Thou Turnst My Mourning Into Praise |

Thou Turnst My Mourning Into Praise

New Jersey


In everything that comes up in life, we have a choice to either trust God and exercise our God given dominion, or to crumble before it and become a victim.

One of the most difficult situations to deal with is the loss of a loved one. My husband passed on recently. At first I felt devastated — but I soon realized that I had a decision to make: Do I believe what I’ve learned in Christian Science or not? Do I really believe that life is eternal and can never end? Do I “trust God’s disposal of events”? Do I really believe that I am a complete idea of God, that my husband and I are both God’s children, and that it’s God who has provided for our every need? Then it’s time to prove it!

I remembered a wonderful article in the CornerStone (No. 140), written by a student of Mr. Eustace, in which the author’s husband passed on, but came back long enough to tell her that there is no death — that he hadn’t gone anywhere and was still there with her. And I also remembered reading of an instance when Mrs. Eddy was talking to someone who had lost a loved one, and told them that she could see their loved one, and that she was right there in the room with them, standing at the bookcase. That was what I felt in my heart was the truth, and all sadness and fear disappeared. I truly feel my husband hasn’t gone anywhere.

Well meaning friends and co workers would ask, “How are you?” I’d answer, “Fine, thanks, how are you?” They’d reply, “No, I mean how are you really?” So I finally began to tell them that I knew I had a choice to make: I can either feel sorry for myself and spend the rest of my life wallowing in self pity, or I can choose to get on with life — and that’s what I choose to do! The questions stopped.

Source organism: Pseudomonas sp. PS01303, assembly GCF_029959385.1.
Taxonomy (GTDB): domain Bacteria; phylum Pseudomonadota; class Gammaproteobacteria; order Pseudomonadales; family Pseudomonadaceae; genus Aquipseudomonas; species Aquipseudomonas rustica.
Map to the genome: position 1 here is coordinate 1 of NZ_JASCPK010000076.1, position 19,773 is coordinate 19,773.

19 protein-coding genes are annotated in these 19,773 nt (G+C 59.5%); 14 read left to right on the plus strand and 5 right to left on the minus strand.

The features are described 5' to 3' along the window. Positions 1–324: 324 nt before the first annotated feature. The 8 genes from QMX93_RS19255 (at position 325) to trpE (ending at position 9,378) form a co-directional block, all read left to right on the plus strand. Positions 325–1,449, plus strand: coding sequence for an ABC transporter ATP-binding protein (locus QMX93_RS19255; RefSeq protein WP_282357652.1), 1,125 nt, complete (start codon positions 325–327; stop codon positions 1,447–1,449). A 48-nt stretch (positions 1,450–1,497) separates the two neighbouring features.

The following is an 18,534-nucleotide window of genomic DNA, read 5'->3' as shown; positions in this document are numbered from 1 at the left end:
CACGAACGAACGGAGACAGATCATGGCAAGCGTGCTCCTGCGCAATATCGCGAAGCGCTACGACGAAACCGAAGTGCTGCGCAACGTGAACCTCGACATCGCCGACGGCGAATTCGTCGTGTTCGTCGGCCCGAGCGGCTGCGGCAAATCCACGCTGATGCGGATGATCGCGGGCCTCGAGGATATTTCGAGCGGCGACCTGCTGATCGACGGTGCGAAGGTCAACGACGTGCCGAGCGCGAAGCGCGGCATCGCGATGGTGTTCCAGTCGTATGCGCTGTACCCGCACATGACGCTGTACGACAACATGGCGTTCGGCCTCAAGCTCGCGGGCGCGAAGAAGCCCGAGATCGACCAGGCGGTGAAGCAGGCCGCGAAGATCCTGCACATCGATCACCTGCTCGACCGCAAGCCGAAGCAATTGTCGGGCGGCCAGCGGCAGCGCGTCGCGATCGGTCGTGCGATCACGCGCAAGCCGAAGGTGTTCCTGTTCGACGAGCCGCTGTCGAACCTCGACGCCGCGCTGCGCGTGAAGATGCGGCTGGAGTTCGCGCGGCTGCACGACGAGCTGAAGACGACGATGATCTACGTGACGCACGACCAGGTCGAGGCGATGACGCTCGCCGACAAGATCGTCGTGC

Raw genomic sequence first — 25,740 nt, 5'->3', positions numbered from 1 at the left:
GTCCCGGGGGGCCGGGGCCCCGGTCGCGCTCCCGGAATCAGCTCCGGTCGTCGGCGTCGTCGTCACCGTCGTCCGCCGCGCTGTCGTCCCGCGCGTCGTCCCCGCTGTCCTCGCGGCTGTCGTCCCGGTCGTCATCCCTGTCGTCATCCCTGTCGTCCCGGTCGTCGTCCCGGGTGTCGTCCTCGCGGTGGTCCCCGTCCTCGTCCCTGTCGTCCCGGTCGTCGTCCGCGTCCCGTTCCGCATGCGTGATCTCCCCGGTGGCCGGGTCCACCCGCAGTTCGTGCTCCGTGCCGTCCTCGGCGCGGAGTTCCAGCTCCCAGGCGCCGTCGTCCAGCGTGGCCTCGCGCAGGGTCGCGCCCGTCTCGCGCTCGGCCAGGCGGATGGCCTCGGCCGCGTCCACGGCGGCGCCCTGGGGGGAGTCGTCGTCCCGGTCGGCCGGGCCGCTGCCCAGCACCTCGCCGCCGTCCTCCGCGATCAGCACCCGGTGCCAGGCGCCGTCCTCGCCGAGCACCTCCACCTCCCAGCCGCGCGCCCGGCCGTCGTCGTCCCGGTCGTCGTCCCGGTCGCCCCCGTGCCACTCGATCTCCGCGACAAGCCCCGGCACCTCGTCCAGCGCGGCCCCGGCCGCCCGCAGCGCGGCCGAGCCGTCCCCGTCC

And then Christmas came. Some friends said very sympathetically, “Oh, I know it’s going to be hard for you.” So I told them that I expect this to be a wonderful time, just like every other Christmas. And it was.

I’ve realized that this situation does not define me. I’m still me, and my husband is still himself. I know that he’s working for God where he is, as I’m doing here. And I’ve learned many things during this time. One is to immediately challenge error coming at me as human sympathy. As an early worker said, “Be so instant in Truth that error is always too late.” I also realized that any time I felt a sense of sadness and grief, that was mental malpractice and I needed to handle it as just that, and to know this is not my thinking! As I persistently did this, the grief would disappear immediately. Negative feelings are malpractice — wrong practice — and may come either when someone is thinking sympathetically of us, or because of world belief that says we’re “supposed” to feel sad and grieve. But that’s not what God says! Peace, joy, and happiness are part of our very being, and are not dependent upon any person.

I am very grateful for a Plainfield practitioner, who was a wonderful support to me as I worked through this. Several co workers have referred to me using the term “inspiration.” But isn’t that what we’re all here for, to inspire others to turn to God to find healing and comfort? I love to sing Hymn No. 134 that begins, “I look to Thee in every need, and never look in vain,” and ends with “Thou turnst my mourning into praise.” That is the truth! “Thou Turnst My Mourning Into Praise”




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